I’m not going to pretend that I don’t eat at fast food restaurants. I’m definitely guilty. People order a Big Mac because it’s easy. No surprises, no asking someone to help identify the food on your plate. You know exactly what you’re getting (as long as you don’t think too hard about it). Sometimes, being adventurous seems like it’s more trouble than it’s worth. The operative word being “seems.”
I spent the last two years on an adventure, so a cheeseburger from McDonald’s was exotic—temporarily. But it still doesn’t taste like real food to me.
I’d served as a Peace Corps Volunteer in the Republic of Moldova, teaching health education and trying to promote sustainable development. (Moldova is a tiny country in between Romania and Ukraine. And yes, I had to use Google when I found out that’s where I was going.)
Moldova is primarily an agrarian society. They have amazing soil, and grow some of the most delicious fresh fruits and vegetables I’ve ever tasted. Like many under-developed countries, Moldovans (particularly in the villages) eat seasonally because they don’t have the option not to.
To everything there is a season
What really surprised me was how much I enjoyed eating seasonally. We’d grown most of our own food while I was growing up and doing it again was nostalgic. The majority of the vegetables were actually grown behind my house. While I was living with my host family, I could walk out to the garden, pick a tomato, slice it up and put it between slices of fresh bread, made from flour ground and grown in the village. While I missed certain things (out of season fruits, mostly) I learned to savor the food in a way I never did before.
One cold, dark evening in January, my host mother, Natasha had prepared the usual potatoes and pork, but she also set an intriguing salad on the table. I had eaten the same salad during the summer- cabbage is a common vegetable in Moldova year-round- but that evening, I fell in love with it.
Natasha had tossed the cabbage with a little sunflower seed oil and added just a dash of salt and pepper. I remember the crispness of the cabbage and the crunch of the onions. I’ve never really enjoyed eating raw onion (to be honest, I kind of hate it), but that evening, it was delicious.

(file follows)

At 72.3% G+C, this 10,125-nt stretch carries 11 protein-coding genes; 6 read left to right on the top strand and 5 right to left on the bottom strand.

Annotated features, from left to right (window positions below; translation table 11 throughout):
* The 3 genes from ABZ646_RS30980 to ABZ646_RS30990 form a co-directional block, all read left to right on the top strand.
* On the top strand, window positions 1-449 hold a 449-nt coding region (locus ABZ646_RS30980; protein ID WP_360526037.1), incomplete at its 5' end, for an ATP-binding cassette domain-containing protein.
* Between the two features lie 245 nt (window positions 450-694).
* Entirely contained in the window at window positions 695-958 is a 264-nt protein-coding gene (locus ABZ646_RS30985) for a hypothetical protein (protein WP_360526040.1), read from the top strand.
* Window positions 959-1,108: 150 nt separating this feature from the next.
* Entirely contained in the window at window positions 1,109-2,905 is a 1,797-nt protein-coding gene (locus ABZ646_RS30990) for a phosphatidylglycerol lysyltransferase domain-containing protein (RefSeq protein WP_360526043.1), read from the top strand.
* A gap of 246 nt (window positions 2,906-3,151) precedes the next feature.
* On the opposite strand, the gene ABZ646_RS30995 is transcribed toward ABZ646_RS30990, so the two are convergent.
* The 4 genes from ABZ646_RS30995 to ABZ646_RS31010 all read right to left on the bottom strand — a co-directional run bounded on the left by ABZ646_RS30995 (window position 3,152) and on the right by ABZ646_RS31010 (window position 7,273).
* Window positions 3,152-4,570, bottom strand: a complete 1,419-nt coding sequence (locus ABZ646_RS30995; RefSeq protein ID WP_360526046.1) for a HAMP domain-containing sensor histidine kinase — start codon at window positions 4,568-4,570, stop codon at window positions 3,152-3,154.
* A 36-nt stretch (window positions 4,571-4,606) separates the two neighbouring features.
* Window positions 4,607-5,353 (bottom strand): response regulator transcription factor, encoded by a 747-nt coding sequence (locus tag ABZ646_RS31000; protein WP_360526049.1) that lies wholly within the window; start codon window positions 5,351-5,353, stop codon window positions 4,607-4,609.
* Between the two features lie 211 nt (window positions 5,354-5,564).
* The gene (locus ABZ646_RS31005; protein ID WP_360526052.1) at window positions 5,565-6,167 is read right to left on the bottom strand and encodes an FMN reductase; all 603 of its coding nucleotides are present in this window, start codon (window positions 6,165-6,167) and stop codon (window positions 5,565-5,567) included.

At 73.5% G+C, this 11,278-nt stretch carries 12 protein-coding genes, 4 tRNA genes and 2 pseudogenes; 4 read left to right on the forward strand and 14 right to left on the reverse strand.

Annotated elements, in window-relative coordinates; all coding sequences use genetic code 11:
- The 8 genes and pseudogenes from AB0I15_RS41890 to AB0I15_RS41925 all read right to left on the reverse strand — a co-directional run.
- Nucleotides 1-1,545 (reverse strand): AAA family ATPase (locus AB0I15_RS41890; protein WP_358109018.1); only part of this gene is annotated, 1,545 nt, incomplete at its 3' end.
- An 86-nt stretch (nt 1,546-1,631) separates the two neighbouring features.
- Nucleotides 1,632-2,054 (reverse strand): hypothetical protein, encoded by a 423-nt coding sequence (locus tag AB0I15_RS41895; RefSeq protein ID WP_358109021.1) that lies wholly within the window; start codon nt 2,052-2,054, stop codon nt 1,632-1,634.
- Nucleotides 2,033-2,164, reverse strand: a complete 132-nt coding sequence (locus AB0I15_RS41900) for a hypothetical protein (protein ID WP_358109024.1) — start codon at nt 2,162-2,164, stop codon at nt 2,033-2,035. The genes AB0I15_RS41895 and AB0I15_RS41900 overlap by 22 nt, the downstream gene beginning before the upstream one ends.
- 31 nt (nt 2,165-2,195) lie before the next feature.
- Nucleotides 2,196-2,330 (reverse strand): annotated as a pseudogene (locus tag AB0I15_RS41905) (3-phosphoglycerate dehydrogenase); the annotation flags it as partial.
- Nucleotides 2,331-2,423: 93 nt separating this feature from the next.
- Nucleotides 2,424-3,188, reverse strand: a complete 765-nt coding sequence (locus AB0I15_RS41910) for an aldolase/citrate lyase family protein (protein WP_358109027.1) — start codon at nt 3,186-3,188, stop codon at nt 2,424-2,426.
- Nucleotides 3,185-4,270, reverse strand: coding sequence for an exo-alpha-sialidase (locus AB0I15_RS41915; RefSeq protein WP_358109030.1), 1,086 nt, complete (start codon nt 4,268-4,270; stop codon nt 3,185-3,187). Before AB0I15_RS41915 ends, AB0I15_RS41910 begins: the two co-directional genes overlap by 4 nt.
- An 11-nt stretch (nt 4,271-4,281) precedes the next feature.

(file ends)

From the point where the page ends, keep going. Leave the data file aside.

Moldovan Cabbage and Onion Salad
1 small cabbage head (or half a head)
2 white onions
3 Tablespoons of Olive Oil (If you can get sunflower seed oil, give it a shot.)
Salt and Pepper to taste
Shred the cabbage and onion into thin slices (much like preparing coleslaw). Toss the slices with the oil, then season with salt and pepper. Serve.
*Dill is an extremely popular condiment in Moldova. If you have access to fresh dill (not that dried stuff), mince it and toss it in.
Cabbage is one of the most underrated vegetables. It’s incredibly versatile and can taste absolutely fantastic when prepared well. It’s in season during the cold months, making it a welcome addition to the table.
One of the staples in my family while I was growing up was Cabbage and Noodles. It doesn’t take very long to make and it’s incredibly easy to prepare. My sister still asks me to make it for dinner from time to time.
Cabbage and Noodles
Half a head of cabbage
2 yellow onions
3 cloves of fresh garlic (Buy fresh garlic. It just tastes better.)
1 package of egg noodles
Salt and Pepper
Slice the cabbage into thin strips and set aside. Dice the onions and the garlic. Don’t use a garlic press. Cut it with a knife. It takes more time, but the flavor is better. In a large pot, begin boiling the water for the pasta. In a large skillet, heat the oil and saute the garlic. Add the onion, followed by the cabbage. Add a little salt and pepper, and saute until the cabbage has softened, but still has some crunch to it. Boil the noodles, remove from heat, drain and return to the large pot. Add the saute to the noodles and toss well. Season with salt and a lot of pepper. Serve.
*My dad would sometimes cook some sausage and mix it in with the cabbage and noodles. It’s a tasty way to add protein.